Julia Poska | March 22, 2019
Hydrologists can never completely predict when flooding will strike. Conservationists can never be sure how chemical spills will impact fish populations, nor can anyone really foretell how extreme the effects of climate change will be. That’s why environmental researchers need statisticians like Kate Cowles.
“One of the hallmarks of statistical work is assessing realistically how much uncertainty remains,” said the University of Iowa professor of statistics and biostatistics.
Cowles’ was first introduced to environmental statistics when another environmental statistician, her early mentor Dale Zimmerman, called on her expertise in Bayesian statistics. Together they calibrated four methods of measuring water held in snow across the western U.S..
“Indeed I learned an enormous amount from Dale and really got hooked on the environmental and spatial,” she said. and “I’ve pretty much been working in that area ever since.”
Cowles began her career as a piano teacher…how did she get here today? Listen to her describe her fascinating journey.
Notably, Cowles was director of GEEMaP (Geoinformatics for Environmental and Energy Modeling and Prediction), a value-added graduate program funded by the National Science Foundation. Before it ended last summer, GEEMaP brought together faculty and graduate students in fields like statistics, civil and environmental engineering, mechanical and industrial engineering, computer science, geoinformatics and geography.
The problems they discussed and solved exposed students to real-world problems and gave them a strong grounding in statistics and geographic information systems (GIS), Cowles said. Every project promoted interdisciplinary collaboration.
Cowles said a class she teaches on Bayesian statistics, her specialty, also resonates well with engineering students. The Bayesian approach allows users to quantify what they do and do not know and update their understanding as more information comes in. Cowles believes it parallels the way engineers think and lends itself well to engineering problems. She is always excited to advise engineering students and further promote collaboration with statisticians.
“I think that it is crucially important for those two types of data analysts to work together and communicate with each other,” Cowles said.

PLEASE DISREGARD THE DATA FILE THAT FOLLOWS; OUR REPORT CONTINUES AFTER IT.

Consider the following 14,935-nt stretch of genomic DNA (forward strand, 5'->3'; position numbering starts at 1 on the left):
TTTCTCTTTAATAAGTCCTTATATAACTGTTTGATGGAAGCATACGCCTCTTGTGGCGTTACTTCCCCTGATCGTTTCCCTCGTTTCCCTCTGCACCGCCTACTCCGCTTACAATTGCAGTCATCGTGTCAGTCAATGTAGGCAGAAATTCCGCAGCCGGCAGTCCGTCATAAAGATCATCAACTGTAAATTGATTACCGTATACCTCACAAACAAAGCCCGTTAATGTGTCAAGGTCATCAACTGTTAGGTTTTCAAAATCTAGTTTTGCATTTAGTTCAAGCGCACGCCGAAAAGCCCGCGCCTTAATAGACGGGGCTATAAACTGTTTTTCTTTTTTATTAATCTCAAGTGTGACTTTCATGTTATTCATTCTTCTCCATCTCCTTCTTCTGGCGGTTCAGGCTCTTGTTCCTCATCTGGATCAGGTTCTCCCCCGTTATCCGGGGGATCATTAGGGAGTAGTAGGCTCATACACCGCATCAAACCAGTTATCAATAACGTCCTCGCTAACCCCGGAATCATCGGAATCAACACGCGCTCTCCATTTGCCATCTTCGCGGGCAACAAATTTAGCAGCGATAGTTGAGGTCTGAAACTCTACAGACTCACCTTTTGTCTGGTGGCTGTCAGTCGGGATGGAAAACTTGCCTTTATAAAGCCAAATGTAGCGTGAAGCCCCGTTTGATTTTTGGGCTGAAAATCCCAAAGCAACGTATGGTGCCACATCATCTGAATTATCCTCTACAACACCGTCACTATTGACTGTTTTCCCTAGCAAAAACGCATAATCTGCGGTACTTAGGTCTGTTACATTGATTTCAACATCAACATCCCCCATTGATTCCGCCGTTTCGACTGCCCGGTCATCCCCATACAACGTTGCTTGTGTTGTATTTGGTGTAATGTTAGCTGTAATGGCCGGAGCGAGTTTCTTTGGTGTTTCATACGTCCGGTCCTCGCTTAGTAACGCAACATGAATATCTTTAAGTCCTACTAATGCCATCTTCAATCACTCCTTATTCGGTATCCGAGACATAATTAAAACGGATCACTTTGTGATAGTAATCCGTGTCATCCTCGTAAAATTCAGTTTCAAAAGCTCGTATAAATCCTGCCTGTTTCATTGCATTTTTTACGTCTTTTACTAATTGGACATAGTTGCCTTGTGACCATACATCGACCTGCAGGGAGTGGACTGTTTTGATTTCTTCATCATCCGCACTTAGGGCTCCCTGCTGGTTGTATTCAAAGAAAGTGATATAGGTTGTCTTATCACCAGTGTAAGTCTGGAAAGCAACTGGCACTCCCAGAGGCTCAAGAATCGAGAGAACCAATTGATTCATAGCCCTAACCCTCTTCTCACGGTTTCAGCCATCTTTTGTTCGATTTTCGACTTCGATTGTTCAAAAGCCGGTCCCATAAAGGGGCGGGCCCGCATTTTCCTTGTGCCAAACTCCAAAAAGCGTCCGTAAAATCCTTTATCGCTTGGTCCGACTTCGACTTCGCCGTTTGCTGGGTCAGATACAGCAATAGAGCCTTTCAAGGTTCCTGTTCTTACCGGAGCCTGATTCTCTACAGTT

Because environmental datasets are often measured over both space and time, researchers in fields like agriculture and meteorology must account for spatial correlation. As the first law of geography states, “everything is related to everything else, but near things are more related than distant things.”
Hear about a possible application for Cowles and her student’s spatial correlation software.
Calculating that relationship requires complex statistics, but failing to account it properly can lead to faulty conclusions.
“Statistical methods that help us draw the right conclusions for complex data like that are becoming more and more important,” Cowles said.
One of Cowles’ graduate students is developing software that “mops up that spatial correlation,” making things easier for non-statisticians making predictions based on spatial data.
Processing such enormous datasets is slow work, however. In many cases, engineering methods like machine learning are faster than statistical methods, which Cowles said creates tension between disciplines.
Listen to Cowles explain how she hopes to speed up complex spatial processing.
Another large part of her work focuses on activating underutilized graphical processing units inside computers to do many simple computations simultaneously, which can speed up the processing of such data.
“Statisticians need to catch up, because engineers and environmental scientists cannot wait for a long time for results of their analyses!” she said.
***This post is part of “CGRER Looks Forward,” a blog series running every other Friday. We aim to introduce readers to some of our members working across a wide breadth of disciplines, to share what the planet’s future looks like from their perspective and the implications of environmental research in their fields. ***